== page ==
Ahhhh… You know this is going to be good. Now… In case you’re already so incensed that you’re seeing red and preparing an epic response, remember that Mike is talking about building brands. He isn’t suggesting that these certain ad agencies don’t get advertising, but rather that in these cases, advertising is really all these agencies actually get. (Though after having seen some of the crap that tried to pass for advertising last night, I have to take my own comment with a big fat grain of salt. Read my previous post to see what I am talking about.) I’ll just shut up now and let Mike clarify his point:

“It is the CEOs responsibility to set the brand vision and then to evangelize and champion that vision. I have observed far too many CEOs and entrepreneurs who abdicate their responsibility by just turning over their brand to advertising agencies and hoping for great creative output. The problem lies in that the concept of “branding” has moved far beyond communicating product differences and building “image.” In order to improve brand performance, marketing experts need to consider product re-design, reengineering the supply chain, refining distribution, reducing costs, introducing loyalty rewards for customers and many other variables. While advertising will certainly retain an important role as a component of branding, it is clearly not the driver of branded businesses that it once was.

“Put simply, ad agencies create brand advertising. They don’t create brands…Put even more simply ad agencies create, buy and place media they don’t develop brand architecture and modeling which are used as a blueprint for all activities and communications for the brand. It is rare that you’ll find ad agencies that will even have the diversification of competencies that will allow them to provide strategic brand direction across mediums. While I have rarely observed a lack of willingness by agencies to dive into a project, I have often observed a complete inability to execute.

“Even within their purported areas of domain expertise (media and mediums) the marketplace is littered with agencies who have huge gaps in competencies in PR, direct marketing, blogging and other forms of social media, interactive media, search marketing, word of mouth marketing and any number of other areas. However it is their lack of experience and ability to deliver on brand strategy, business intelligence, knowledge management, innovation, corporate venturing, competitive analysis (and by this I don’t mean whose TV ad is better), intellectual property and other items that make ad agencies the worst possible choice to take brand direction from.

“Okay, let’s call a spade a spade and bring the ad agency agenda out into the light of day. Ad agencies get paid to sell advertising not to build brands…Reflect back upon your last agency pitch and you may have been wowed by creative talent, and yes even a bit of brand-speak, but at the end of the day you were pitched on buying advertising. Ad agencies speak to your advertising budget, not your brand equity.”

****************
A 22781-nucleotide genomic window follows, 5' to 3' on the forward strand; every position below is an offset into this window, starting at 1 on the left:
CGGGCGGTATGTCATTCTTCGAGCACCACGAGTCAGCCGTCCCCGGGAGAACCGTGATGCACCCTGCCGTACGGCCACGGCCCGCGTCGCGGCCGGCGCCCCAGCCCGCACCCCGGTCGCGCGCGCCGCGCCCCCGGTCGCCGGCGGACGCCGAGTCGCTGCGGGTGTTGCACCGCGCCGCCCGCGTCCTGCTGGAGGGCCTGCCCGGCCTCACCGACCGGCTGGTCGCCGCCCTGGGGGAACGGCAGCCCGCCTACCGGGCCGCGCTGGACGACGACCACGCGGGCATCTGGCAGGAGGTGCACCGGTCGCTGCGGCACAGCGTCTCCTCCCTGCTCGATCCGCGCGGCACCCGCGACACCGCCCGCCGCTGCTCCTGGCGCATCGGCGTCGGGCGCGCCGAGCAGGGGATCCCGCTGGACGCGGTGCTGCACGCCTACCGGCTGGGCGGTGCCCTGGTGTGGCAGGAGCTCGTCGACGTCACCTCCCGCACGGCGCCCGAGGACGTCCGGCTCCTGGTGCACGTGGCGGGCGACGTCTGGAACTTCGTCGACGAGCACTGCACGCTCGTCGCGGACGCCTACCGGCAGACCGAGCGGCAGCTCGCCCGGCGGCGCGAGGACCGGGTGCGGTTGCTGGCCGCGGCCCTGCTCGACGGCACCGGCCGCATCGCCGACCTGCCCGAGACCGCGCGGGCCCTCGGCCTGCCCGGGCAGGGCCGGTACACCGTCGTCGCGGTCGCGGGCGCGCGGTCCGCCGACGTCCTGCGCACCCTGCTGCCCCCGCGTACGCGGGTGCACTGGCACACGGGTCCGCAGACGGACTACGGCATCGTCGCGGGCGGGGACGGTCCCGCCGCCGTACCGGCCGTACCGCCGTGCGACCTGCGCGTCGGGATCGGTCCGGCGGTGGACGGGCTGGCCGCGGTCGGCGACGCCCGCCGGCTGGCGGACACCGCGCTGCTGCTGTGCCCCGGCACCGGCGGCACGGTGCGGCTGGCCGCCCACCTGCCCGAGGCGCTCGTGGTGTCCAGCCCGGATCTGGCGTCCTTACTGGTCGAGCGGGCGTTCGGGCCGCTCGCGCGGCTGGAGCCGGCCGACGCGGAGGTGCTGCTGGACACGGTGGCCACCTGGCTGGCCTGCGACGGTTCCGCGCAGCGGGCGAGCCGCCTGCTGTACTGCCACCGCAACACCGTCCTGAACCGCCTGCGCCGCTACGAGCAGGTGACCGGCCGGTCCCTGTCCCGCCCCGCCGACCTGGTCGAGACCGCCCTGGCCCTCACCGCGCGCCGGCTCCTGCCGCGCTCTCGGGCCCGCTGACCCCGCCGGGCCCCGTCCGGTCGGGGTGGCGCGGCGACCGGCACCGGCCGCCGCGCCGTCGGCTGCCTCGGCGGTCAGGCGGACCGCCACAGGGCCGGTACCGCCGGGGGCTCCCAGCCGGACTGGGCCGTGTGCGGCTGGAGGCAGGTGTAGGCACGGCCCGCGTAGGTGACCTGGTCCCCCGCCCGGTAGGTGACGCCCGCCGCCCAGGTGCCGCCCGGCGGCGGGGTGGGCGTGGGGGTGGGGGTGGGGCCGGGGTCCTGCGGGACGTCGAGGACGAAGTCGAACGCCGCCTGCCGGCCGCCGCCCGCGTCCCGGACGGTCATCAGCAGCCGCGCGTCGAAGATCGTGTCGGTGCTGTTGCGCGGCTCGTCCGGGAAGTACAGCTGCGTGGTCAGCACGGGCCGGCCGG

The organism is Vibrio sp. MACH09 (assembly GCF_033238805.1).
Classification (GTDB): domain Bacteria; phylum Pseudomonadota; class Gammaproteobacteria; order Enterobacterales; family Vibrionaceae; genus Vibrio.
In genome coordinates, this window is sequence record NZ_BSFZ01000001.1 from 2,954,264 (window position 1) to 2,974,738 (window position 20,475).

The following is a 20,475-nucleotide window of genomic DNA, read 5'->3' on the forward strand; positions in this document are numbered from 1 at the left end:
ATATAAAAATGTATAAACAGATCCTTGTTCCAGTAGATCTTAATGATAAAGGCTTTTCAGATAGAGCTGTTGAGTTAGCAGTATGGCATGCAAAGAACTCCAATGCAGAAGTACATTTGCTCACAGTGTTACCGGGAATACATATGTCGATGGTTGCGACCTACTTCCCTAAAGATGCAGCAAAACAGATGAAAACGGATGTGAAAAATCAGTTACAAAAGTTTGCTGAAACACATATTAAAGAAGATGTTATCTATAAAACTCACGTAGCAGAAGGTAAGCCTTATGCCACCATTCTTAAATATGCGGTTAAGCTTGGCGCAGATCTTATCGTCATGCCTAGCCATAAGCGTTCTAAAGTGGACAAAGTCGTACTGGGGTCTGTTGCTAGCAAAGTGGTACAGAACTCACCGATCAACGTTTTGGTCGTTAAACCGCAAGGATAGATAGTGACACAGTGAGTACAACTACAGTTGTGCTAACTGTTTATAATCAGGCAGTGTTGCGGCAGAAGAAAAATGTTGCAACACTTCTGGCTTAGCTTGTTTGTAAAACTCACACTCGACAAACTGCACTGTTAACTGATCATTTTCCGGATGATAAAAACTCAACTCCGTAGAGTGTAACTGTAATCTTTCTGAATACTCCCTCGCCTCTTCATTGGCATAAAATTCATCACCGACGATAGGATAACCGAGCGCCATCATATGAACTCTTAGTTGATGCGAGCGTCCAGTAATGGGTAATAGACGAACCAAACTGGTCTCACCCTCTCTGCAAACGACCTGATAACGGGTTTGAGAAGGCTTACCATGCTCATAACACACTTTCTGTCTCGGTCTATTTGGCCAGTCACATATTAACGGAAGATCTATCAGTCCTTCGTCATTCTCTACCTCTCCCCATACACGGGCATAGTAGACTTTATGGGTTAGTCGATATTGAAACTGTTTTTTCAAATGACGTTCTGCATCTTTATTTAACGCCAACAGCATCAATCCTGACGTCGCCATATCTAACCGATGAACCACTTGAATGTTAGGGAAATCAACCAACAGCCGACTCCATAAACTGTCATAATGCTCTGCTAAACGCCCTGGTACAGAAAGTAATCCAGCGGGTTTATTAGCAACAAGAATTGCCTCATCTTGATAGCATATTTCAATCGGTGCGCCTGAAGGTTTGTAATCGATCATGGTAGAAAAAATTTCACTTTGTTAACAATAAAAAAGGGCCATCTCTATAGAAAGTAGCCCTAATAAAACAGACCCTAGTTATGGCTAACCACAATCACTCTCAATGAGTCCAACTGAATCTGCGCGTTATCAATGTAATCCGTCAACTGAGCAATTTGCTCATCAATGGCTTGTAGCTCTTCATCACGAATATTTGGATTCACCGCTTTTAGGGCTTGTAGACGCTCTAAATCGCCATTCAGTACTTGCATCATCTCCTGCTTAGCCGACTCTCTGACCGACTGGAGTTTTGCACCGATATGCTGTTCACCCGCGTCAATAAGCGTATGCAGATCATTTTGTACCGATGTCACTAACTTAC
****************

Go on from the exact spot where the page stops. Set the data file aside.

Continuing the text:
Read the entire post here.

Many ad agencies think, wish, and in some cases truly believe that they are in the business of building brands… yet few of them actually invest in the development of true brand planning teams (and among those who do, even fewer staff these teams with folks who have actually worked outside of the agency world). Big mistake. Huge, in fact. Most of these agencies don’t work with their clients’ designers to actually create the products. They don’t work with customer service or sales teams to design fantastic customer experience. And worst of all, they never have. They simply aren’t equipped to work at that level – nor do they care to be. It just isn’t part of the account service/creative team/media buying formula they know and understand.

Sure, go ahead and feel outraged by Mike’s post, but… you know, if the truth hurts, I’m sorry. Sometimes, the truth is just a hard, unforgiving kick to the huevos, but that’s why it’s so powerful. Unless none of this applies to you, you can either take it at face value and change, or bury your head in the sand and pretend that he doesn’t know what he is talking about.

Your call.

As far as I am concerned… Mike, your website needs a major facelift, but you’ve kind of hit the nail on the head with this one.

Agencies and firms that are making the transition to full service PSFs or have T-shaped brand planning groups get it. Traditional agencies who stick to their half-century-old model will probably continue to thrive… but will soon find themselves pigeon-holed in a shallow creative service no-man’s-land.

Sad but true. Deal with it.

PS: Don’t worry, my next post will be much, much…. nicer. Stay tuned. 😉